Successful Lake Fishing Using Light as the Bait

Posted: Apr 07 2016

Being a Texas native growing up in a land full of lakes, ponds, rivers and creeks makes it really hard not to have fishing as one of your lifelong hobbies. I myself have been fishing since I have had the strength to hold a fishing pole. Fishing has just been one of those things that has been passed down generation after generation in my family. Of course, my generation of fishing has become something more of a fun hobby and not a constant way of keeping groceries on the table.

photo was taken the morning after we had a successful night on the Rio Grande in Black Gap National Game Reserve.I’ve fished for trout and salmon in New York. I’ve caught giant reds and flounder in Florida. I’ve caught halibut off the coast of California. I’ve also fished all around the Island of Okinawa, Japan catching more species of fish than I could ever catch alone in the United States. I have fished many great waters around the globe in my 26 years of existence but nothing compares to fishing my home turf of Texas.

Everyone has heard of home court/field advantage. When fishing these foreign places you must do the research or learn the hard way to be successful. Of course you could just run to the local outfitter or bait shop and ask them for advice but I’m not the kind of guy to trust someone’s word on where the honey hole is or what are the best baits to buy. When it comes to fishing the areas you’ve grown up around and have had years and years of trial and error you begin to master when and where the fish are and what they like. For me, it is the catfish I have mastered. Yellows, blues, and channels just have a hard time not running into my lines whether it be a fishing pole, jug line, or trot line. Don’t get me wrong now, no one is perfect but there are certain things you can do to keep the success at a steady median while having days of great success more than often. One of the keys to my success is fishing in the night.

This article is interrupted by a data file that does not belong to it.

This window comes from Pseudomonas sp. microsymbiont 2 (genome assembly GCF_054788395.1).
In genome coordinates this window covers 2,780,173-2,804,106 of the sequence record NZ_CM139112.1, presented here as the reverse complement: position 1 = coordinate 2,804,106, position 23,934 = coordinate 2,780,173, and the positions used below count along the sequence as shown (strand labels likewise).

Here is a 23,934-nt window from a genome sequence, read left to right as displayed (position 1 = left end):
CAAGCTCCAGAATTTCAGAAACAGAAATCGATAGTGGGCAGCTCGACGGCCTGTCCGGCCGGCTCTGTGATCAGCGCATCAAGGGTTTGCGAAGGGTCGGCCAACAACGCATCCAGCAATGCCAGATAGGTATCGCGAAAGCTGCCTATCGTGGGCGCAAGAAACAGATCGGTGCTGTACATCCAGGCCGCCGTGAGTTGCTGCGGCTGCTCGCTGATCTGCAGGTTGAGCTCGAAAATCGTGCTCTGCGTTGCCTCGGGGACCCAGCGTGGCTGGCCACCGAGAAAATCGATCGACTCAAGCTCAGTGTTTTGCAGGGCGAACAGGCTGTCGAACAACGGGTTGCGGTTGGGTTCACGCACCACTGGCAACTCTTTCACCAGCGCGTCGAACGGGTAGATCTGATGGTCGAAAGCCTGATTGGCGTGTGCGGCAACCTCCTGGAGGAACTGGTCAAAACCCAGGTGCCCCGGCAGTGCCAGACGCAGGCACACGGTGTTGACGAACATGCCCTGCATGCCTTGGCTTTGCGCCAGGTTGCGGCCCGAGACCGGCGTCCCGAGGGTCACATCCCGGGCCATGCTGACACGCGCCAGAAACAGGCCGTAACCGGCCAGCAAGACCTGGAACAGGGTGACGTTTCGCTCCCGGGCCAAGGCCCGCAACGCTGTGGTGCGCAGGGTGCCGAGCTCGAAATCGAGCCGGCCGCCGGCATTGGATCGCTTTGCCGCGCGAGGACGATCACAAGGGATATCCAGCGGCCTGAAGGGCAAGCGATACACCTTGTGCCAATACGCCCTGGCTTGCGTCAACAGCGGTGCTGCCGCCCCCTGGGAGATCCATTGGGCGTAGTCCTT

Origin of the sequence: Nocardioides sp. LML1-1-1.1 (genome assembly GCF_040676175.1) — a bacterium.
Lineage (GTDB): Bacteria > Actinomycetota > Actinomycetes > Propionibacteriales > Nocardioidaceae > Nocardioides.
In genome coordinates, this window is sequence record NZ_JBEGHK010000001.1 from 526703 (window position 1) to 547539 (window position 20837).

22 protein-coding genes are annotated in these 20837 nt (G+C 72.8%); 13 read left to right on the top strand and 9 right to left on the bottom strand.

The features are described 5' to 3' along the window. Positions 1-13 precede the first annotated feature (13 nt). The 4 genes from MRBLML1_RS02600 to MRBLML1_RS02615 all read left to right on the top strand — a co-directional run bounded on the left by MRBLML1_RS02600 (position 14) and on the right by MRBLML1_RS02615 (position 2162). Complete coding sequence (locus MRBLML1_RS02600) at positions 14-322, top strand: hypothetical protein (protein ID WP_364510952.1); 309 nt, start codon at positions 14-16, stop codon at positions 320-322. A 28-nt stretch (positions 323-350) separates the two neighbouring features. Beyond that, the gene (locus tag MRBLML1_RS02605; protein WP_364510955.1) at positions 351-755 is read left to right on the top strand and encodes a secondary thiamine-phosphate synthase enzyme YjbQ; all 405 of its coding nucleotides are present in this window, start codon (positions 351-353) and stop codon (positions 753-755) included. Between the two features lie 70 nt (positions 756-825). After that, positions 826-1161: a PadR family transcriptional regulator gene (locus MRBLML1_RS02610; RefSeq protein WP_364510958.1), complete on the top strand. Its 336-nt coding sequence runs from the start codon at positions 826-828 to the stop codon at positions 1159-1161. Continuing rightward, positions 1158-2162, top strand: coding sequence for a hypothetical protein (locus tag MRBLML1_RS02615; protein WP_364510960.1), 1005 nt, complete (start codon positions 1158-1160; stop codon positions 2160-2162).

In Brownwood, Texas there ain’t much but we do have a pretty nice lake. The lake is great for cat fishing and for any species really, at the right time of year. When targeting any species of catfish you’ll need to have a few different types of bait just to find out which one is working for that specific time period. I like to use livers, beef or chicken. Shrimp also works well. I primarily use live bait because that’s where 80% of my success lies at. At night if you have any light near you or in the water it will draw in baitfish. I have spent hundreds, possibly thousands of dollars just on bait alone and am just now giving up on all the fancy new products coming out on the shelf. Don’t get me wrong some of those products are great! I have had tons of success using store bought bait, but with all purchases coming out of my wallet these days I’ve had to slow down on the spending. Not only that, but fresh caught bait is the baddest bait you can use here on good ol Lake Brownwood. Like I said, if you have light on the water you will draw in the bait, and then all you’ll need is a throw net. Here, we have shad, which seems to catch everything from drum, to catfish, to hybrid striper. I have never been successful catching shad at any other time except in the night. So I have to be on the water at night if I’m going to catfish. 

Any time there are jug lines or trotlines set I see them being checked as im checking my own and first thing in the morning too. You don’t have to be present to be night fishing, but you do have to get your bait out there during the dark hours.

Lake Brownwood also has tons of white bass and crappie, and night fishing has its advantages for those two species as well. If you have light on the water during the warmer months you’ll have a carpet of insects on the water in no time in which you instantly see the food chain at work. The bugs will be eaten by smaller baitfish, which attract the bigger fish and bringing the bigger fish literally makes your chances of success much greater.

I’m just one person out of millions who love fishing and I love fishing at night. I’ve pretty much made my mind up that with the success I’ve had at night alone, you wont catch me out in the daylight hours fishing, unless its running lines the morning after putting hooks out.

Jordan Longoria
Brownwood, Texas



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